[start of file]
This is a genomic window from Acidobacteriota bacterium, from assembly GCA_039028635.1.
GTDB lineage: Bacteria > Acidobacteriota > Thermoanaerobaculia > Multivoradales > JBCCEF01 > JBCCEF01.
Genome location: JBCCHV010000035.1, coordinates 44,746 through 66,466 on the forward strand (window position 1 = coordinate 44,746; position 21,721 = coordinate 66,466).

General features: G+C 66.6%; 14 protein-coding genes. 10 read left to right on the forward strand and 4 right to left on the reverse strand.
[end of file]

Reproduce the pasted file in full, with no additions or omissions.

This is a genomic window from Acidobacteriota bacterium, from assembly GCA_039028635.1.
GTDB lineage: Bacteria > Acidobacteriota > Thermoanaerobaculia > Multivoradales > JBCCEF01 > JBCCEF01.
Genome location: JBCCHV010000035.1, coordinates 44,746 through 66,466 on the forward strand (window position 1 = coordinate 44,746; position 21,721 = coordinate 66,466).

General features: G+C 66.6%; 14 protein-coding genes. 10 read left to right on the forward strand and 4 right to left on the reverse strand.